Yeah. Well, I think this is an institution, which does not does not exist in the United States, because you also have the competition authorities, which we also have in Germany. And in Germany in the late 70s, because we had big problems with concentration, and therefore we introduced a stricter competition law. And at that time, we also introduced the monopolies commission. Our job is to give advice to the government, to look at the job the competition authority is doing, and to give advice. How should we change the law? How should the competition authority change its practice? And therefore we are sort of an advisory body. But in some specific areas, we can also have a more relevant role of, if may say, one of those areas is exactly the digital area because we have this new German law to which I referred. This new German law refers to those big tech companies as well. And here as one instrument to speed up the procedure, there’s only one court decision. Once the German cartel office has taken a decision, it goes directly to the highest German court, and the highest German court can then ask us as a monopolist commission how we would judge this case from an economic perspective because our institution consists of lawyers, but mostly of economists and so we can give advice directly to a court, like an amicus curiae, you might say, but we will see how much our influence will be. Then, at the moment, our influence is rather than influence of giving advice, but in advice, I have to say, to which the government and also the competition authority listens. So well, of course, I’m very subjective on that question. But it’s a lot of fun working in that institution and seeing that, you know, you can give advice and help. And this advice is realized, also in the change of the law, but also in the practice of the cartel office, and also in the practice of the European Commission.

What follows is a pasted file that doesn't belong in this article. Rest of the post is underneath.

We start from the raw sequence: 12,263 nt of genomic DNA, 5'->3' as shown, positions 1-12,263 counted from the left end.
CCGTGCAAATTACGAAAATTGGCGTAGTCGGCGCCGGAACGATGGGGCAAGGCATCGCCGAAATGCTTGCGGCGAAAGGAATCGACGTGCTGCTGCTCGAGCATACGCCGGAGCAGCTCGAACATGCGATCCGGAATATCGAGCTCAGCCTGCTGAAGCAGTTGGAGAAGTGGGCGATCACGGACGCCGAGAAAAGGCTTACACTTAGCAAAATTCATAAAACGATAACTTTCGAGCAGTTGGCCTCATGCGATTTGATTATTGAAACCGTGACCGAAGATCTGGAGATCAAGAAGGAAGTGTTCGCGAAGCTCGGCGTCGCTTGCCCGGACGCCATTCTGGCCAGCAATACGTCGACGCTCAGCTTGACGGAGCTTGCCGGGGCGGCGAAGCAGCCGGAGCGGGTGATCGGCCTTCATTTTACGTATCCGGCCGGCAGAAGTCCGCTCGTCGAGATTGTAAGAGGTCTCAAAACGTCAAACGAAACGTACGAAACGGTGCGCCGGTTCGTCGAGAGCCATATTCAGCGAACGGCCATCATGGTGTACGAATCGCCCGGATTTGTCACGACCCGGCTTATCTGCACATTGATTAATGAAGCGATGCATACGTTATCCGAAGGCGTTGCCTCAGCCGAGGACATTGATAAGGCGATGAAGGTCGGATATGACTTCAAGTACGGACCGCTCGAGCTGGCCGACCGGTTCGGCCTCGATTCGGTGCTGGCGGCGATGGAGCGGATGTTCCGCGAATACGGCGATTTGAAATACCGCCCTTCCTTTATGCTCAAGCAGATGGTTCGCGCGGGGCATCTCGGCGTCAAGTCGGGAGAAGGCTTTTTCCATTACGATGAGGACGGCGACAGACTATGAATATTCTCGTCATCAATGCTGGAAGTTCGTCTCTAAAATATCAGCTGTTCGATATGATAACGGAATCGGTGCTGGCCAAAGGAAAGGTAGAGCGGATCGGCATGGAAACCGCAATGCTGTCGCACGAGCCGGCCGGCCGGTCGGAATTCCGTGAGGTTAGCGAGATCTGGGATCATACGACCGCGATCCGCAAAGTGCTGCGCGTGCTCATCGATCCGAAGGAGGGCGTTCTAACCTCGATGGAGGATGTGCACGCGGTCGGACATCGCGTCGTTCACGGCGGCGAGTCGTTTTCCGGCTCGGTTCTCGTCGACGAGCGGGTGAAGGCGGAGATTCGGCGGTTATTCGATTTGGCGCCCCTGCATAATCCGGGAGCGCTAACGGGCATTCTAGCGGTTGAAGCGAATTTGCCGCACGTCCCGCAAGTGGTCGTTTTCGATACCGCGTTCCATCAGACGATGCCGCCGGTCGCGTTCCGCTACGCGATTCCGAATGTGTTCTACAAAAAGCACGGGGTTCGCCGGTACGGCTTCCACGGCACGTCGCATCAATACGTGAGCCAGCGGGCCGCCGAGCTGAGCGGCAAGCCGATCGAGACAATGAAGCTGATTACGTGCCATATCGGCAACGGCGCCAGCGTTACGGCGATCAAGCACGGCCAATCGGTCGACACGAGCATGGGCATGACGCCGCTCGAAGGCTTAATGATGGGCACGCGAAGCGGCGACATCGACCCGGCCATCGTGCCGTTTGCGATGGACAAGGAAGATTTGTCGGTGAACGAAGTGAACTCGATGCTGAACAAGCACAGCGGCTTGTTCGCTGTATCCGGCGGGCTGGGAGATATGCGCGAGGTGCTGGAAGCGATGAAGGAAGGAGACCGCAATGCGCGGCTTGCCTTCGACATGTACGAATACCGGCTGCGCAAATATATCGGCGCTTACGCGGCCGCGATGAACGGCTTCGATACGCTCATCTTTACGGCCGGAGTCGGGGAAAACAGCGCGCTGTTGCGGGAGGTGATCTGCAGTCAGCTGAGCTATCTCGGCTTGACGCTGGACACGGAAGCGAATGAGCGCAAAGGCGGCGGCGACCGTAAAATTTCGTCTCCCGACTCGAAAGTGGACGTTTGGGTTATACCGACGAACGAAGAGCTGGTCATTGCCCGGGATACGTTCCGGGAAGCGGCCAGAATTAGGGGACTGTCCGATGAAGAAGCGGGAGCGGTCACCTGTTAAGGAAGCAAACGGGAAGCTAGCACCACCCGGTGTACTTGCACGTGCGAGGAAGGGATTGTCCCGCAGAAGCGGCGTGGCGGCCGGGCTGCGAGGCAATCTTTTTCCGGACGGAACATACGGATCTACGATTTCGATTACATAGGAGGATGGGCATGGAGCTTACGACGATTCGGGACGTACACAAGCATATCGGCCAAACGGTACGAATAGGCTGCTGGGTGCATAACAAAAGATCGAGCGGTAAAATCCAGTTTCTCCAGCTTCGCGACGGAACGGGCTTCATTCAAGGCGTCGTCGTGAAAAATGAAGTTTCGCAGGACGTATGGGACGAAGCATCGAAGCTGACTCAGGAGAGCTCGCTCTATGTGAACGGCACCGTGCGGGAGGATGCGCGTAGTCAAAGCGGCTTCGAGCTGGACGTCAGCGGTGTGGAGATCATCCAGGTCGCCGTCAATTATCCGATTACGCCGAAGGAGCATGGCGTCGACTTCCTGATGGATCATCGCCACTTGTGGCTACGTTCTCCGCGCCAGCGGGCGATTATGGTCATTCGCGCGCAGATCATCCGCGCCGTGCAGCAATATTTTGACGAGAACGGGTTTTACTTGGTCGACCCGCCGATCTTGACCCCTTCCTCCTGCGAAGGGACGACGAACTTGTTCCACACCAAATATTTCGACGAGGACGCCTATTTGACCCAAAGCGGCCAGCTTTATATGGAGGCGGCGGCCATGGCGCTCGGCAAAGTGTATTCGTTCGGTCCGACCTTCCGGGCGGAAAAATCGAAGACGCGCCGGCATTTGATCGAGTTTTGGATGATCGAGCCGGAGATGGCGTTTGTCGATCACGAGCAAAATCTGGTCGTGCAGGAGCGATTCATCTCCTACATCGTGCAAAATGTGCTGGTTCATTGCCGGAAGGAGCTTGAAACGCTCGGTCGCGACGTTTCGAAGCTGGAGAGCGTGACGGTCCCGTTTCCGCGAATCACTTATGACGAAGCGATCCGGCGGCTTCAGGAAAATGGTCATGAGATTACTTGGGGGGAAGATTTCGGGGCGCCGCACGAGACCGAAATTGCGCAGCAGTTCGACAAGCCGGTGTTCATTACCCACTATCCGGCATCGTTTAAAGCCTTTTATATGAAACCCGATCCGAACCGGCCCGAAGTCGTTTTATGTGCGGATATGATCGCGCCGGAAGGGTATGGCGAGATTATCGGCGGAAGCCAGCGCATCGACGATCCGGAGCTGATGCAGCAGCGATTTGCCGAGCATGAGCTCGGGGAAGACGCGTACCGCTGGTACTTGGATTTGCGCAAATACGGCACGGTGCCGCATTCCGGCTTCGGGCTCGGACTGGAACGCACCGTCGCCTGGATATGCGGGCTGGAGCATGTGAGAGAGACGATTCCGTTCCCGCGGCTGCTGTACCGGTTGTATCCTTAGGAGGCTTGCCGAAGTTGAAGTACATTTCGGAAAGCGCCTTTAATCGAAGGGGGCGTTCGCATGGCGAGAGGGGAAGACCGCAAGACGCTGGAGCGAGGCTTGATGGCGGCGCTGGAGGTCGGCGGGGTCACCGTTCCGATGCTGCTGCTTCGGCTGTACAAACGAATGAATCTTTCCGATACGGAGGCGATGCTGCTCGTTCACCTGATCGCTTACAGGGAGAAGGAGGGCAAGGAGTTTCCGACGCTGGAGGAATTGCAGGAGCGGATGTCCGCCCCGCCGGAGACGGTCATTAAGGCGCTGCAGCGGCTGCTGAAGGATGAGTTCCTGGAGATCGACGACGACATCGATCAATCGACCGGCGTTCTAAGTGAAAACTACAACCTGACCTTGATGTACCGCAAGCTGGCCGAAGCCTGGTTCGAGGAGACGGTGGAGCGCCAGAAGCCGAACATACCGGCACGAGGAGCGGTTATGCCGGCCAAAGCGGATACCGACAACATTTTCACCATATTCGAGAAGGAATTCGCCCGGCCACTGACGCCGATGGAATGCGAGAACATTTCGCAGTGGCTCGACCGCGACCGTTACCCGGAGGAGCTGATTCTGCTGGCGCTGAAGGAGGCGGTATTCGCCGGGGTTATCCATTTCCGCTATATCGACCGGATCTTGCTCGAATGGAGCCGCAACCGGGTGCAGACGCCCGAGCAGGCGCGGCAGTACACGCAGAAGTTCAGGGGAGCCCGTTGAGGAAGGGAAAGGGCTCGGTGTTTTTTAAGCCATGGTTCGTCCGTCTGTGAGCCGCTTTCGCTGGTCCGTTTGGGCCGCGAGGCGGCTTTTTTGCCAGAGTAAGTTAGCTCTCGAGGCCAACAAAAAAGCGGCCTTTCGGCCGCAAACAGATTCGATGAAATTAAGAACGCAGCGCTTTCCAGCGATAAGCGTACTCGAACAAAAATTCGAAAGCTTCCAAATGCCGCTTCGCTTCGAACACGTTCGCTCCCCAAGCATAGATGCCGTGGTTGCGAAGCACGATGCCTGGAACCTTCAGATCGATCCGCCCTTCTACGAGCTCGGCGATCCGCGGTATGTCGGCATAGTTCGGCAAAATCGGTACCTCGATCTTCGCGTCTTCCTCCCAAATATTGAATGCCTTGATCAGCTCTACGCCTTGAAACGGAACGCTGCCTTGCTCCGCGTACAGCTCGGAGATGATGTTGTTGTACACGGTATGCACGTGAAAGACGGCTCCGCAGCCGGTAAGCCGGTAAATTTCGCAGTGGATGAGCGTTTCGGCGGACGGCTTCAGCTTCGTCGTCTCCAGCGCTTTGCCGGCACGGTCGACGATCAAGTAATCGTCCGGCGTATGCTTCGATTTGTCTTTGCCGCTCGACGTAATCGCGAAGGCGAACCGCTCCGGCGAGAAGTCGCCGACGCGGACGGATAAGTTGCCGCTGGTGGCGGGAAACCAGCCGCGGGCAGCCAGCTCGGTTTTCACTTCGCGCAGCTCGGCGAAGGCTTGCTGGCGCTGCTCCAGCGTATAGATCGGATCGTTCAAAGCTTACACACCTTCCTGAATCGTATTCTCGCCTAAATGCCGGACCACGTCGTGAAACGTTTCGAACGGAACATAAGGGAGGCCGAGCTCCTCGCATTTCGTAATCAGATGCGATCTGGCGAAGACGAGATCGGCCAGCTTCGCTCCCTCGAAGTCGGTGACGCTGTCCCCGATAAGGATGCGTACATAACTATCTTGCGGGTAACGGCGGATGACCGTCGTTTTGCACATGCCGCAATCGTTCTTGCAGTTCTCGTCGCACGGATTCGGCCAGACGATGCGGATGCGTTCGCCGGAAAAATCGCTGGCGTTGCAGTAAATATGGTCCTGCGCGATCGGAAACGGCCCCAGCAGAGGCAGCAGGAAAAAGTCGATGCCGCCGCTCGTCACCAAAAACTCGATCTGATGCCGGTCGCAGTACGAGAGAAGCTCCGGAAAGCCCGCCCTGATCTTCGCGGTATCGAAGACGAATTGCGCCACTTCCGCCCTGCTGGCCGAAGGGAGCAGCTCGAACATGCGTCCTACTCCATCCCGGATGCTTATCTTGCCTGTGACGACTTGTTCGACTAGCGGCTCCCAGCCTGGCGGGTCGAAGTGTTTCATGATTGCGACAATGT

As you mentioned, that Commission regulates economic perspective, we would like to know what role did Germany monopolies commission play in enforcing this particular regulation?
[Professor Kühling] 23:54
In enforcement, we don’t have a role, our role again, would only be to give advice and to be honest, hopefully, the listeners will still continue to listen what I say, I have to be honest that the influence, of course of the European Commission as we are a German institution is smaller than our influence at the German level. But in a lot of areas, we are in very close contact to the Commission and the Commission follows also our advice. But in the DMA implementation, it will mostly be up to the European Commission, even the national competition authorities do not play a relevant role anymore. They can do, as I said, some sort of investigations at the beginning, but then they have to hand over it to the European Commission. The European Commission is the most powerful institution. So for your next session, you should invite the European Commissioner, she is really important.
Speaking of European Commission, how do you think it will ensure that this DMA keeps up with the ever-evolving digital sector?
[Professor Kühling] 25:08
Yeah, that was also a point of discussion. There is an inbuilt update mechanism. Like for example, the Commission particularly and it has the chance to update the catalog of core platform services. And there is a fast track legislative process according to which this DMA can be updated. And I think this is a very smart mechanism. I’m very optimistic once the commission realizes that some of the relevant cases will not be able to be decided under the DMA that they will really get along adopting the DMA.